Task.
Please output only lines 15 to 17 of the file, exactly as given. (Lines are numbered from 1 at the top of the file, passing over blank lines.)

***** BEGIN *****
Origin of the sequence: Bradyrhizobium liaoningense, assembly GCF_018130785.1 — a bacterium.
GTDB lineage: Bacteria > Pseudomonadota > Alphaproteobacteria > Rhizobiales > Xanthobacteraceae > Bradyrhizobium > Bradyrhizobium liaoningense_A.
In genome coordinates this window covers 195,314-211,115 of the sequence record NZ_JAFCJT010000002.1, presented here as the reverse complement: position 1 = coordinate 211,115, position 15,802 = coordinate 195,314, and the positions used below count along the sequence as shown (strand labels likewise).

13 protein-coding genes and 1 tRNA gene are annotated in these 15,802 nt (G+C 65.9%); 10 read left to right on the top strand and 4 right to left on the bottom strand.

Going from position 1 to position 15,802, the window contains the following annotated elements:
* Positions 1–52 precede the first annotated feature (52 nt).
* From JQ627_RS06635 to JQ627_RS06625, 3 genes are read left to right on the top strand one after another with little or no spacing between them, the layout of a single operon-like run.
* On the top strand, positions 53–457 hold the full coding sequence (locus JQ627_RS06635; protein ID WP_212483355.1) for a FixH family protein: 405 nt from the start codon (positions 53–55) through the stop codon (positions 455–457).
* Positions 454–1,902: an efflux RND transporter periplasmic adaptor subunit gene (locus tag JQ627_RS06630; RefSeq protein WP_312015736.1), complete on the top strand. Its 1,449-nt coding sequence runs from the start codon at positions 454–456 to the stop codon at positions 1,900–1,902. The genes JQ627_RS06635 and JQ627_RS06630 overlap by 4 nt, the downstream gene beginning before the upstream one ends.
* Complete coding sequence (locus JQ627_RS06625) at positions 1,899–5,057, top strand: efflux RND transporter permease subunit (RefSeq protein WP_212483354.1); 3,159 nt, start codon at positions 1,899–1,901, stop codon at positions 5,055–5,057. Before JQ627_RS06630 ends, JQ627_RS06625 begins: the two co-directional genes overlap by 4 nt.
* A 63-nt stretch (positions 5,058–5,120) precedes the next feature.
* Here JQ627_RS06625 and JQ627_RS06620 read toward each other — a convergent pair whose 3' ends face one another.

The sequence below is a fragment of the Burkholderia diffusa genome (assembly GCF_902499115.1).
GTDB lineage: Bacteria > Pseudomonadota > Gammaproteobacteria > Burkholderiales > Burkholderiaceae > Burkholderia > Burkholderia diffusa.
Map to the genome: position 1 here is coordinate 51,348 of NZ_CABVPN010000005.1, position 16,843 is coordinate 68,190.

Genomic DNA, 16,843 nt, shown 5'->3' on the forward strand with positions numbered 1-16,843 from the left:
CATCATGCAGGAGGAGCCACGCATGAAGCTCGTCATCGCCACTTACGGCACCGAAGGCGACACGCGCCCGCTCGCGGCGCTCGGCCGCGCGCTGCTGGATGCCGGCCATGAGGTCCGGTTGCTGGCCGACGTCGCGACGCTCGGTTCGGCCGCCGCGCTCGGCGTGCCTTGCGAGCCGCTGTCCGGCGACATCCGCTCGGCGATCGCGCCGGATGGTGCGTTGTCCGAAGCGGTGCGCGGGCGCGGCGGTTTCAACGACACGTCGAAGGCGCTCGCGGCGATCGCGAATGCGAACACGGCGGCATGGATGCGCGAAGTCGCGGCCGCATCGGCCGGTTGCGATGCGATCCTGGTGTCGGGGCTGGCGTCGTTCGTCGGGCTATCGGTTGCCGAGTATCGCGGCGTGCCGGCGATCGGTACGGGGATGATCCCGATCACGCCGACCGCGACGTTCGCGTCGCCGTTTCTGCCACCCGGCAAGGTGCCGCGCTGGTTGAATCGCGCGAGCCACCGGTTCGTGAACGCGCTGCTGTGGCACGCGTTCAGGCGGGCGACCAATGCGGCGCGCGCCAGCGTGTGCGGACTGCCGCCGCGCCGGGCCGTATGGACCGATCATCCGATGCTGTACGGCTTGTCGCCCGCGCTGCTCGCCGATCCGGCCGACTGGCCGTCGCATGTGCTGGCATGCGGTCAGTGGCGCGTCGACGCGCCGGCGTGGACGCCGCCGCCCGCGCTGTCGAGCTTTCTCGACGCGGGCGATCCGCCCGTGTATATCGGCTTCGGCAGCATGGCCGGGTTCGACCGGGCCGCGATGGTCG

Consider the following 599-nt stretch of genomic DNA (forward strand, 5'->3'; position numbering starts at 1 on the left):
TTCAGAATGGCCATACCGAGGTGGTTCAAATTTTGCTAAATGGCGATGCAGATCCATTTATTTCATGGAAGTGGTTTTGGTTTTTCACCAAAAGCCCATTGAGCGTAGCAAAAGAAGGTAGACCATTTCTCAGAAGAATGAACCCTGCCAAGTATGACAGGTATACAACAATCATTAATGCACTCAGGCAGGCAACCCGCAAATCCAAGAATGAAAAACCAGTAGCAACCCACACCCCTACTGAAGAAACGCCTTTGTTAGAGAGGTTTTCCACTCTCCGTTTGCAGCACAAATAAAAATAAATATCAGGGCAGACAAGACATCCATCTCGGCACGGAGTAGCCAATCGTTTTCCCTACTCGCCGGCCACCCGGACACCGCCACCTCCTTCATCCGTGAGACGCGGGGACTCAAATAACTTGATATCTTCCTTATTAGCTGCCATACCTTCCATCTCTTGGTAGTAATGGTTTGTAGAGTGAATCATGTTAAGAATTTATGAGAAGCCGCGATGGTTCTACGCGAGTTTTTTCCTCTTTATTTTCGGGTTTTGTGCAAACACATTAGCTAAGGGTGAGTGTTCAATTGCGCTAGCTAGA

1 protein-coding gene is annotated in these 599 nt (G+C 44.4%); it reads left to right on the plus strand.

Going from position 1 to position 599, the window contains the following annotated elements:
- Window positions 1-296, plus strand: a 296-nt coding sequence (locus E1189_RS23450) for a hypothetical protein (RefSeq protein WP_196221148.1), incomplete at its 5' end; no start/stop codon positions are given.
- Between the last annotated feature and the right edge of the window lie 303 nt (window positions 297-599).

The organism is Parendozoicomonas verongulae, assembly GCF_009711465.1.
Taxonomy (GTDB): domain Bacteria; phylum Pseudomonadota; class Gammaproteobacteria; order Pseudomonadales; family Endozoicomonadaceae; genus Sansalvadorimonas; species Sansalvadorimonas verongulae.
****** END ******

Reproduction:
Map to the genome: position 1 here is coordinate 51,348 of NZ_CABVPN010000005.1, position 16,843 is coordinate 68,190.

Genomic DNA, 16,843 nt, shown 5'->3' on the forward strand with positions numbered 1-16,843 from the left:
CATCATGCAGGAGGAGCCACGCATGAAGCTCGTCATCGCCACTTACGGCACCGAAGGCGACACGCGCCCGCTCGCGGCGCTCGGCCGCGCGCTGCTGGATGCCGGCCATGAGGTCCGGTTGCTGGCCGACGTCGCGACGCTCGGTTCGGCCGCCGCGCTCGGCGTGCCTTGCGAGCCGCTGTCCGGCGACATCCGCTCGGCGATCGCGCCGGATGGTGCGTTGTCCGAAGCGGTGCGCGGGCGCGGCGGTTTCAACGACACGTCGAAGGCGCTCGCGGCGATCGCGAATGCGAACACGGCGGCATGGATGCGCGAAGTCGCGGCCGCATCGGCCGGTTGCGATGCGATCCTGGTGTCGGGGCTGGCGTCGTTCGTCGGGCTATCGGTTGCCGAGTATCGCGGCGTGCCGGCGATCGGTACGGGGATGATCCCGATCACGCCGACCGCGACGTTCGCGTCGCCGTTTCTGCCACCCGGCAAGGTGCCGCGCTGGTTGAATCGCGCGAGCCACCGGTTCGTGAACGCGCTGCTGTGGCACGCGTTCAGGCGGGCGACCAATGCGGCGCGCGCCAGCGTGTGCGGACTGCCGCCGCGCCGGGCCGTATGGACCGATCATCCGATGCTGTACGGCTTGTCGCCCGCGCTGCTCGCCGATCCGGCCGACTGGCCGTCGCATGTGCTGGCATGCGGTCAGTGGCGCGTCGACGCGCCGGCGTGGACGCCGCCGCCCGCGCTGTCGAGCTTTCTCGACGCGGGCGATCCGCCCGTGTATATCGGCTTCGGCAGCATGGCCGGGTTCGACCGGGCCGCGATGGTCG